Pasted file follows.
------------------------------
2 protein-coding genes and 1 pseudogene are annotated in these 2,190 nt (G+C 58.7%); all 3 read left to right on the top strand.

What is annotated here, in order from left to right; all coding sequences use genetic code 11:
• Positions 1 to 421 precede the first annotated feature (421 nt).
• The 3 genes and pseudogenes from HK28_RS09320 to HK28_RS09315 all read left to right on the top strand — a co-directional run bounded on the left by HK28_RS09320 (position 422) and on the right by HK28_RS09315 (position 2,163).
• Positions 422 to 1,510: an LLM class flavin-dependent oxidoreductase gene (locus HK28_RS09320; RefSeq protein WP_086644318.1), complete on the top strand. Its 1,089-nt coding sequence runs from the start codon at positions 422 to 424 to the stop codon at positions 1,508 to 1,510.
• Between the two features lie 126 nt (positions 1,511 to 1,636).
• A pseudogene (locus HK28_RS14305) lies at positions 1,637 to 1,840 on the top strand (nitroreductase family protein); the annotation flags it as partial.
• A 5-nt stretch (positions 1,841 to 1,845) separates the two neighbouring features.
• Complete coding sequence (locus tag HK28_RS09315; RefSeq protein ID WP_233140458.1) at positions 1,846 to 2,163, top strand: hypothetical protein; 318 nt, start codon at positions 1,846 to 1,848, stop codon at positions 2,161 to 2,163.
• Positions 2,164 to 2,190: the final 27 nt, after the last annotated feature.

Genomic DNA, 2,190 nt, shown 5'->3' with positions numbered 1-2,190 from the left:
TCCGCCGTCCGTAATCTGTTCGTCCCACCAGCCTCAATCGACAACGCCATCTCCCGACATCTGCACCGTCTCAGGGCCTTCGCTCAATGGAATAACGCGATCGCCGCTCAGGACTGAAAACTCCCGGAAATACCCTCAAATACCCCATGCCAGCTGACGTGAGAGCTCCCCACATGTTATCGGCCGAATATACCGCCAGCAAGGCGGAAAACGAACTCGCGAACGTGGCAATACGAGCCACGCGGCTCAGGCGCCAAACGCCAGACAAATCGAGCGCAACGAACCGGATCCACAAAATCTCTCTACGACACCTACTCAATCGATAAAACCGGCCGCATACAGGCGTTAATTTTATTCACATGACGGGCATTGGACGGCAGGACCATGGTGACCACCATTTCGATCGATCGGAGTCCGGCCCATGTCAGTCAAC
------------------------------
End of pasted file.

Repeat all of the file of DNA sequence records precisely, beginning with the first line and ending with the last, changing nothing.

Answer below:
2 protein-coding genes and 1 pseudogene are annotated in these 2,190 nt (G+C 58.7%); all 3 read left to right on the top strand.

What is annotated here, in order from left to right; all coding sequences use genetic code 11:
• Positions 1 to 421 precede the first annotated feature (421 nt).
• The 3 genes and pseudogenes from HK28_RS09320 to HK28_RS09315 all read left to right on the top strand — a co-directional run bounded on the left by HK28_RS09320 (position 422) and on the right by HK28_RS09315 (position 2,163).
• Positions 422 to 1,510: an LLM class flavin-dependent oxidoreductase gene (locus HK28_RS09320; RefSeq protein WP_086644318.1), complete on the top strand. Its 1,089-nt coding sequence runs from the start codon at positions 422 to 424 to the stop codon at positions 1,508 to 1,510.
• Between the two features lie 126 nt (positions 1,511 to 1,636).
• A pseudogene (locus HK28_RS14305) lies at positions 1,637 to 1,840 on the top strand (nitroreductase family protein); the annotation flags it as partial.
• A 5-nt stretch (positions 1,841 to 1,845) separates the two neighbouring features.
• Complete coding sequence (locus tag HK28_RS09315; RefSeq protein ID WP_233140458.1) at positions 1,846 to 2,163, top strand: hypothetical protein; 318 nt, start codon at positions 1,846 to 1,848, stop codon at positions 2,161 to 2,163.
• Positions 2,164 to 2,190: the final 27 nt, after the last annotated feature.

Genomic DNA, 2,190 nt, shown 5'->3' with positions numbered 1-2,190 from the left:
TCCGCCGTCCGTAATCTGTTCGTCCCACCAGCCTCAATCGACAACGCCATCTCCCGACATCTGCACCGTCTCAGGGCCTTCGCTCAATGGAATAACGCGATCGCCGCTCAGGACTGAAAACTCCCGGAAATACCCTCAAATACCCCATGCCAGCTGACGTGAGAGCTCCCCACATGTTATCGGCCGAATATACCGCCAGCAAGGCGGAAAACGAACTCGCGAACGTGGCAATACGAGCCACGCGGCTCAGGCGCCAAACGCCAGACAAATCGAGCGCAACGAACCGGATCCACAAAATCTCTCTACGACACCTACTCAATCGATAAAACCGGCCGCATACAGGCGTTAATTTTATTCACATGACGGGCATTGGACGGCAGGACCATGGTGACCACCATTTCGATCGATCGGAGTCCGGCCCATGTCAGTCAAC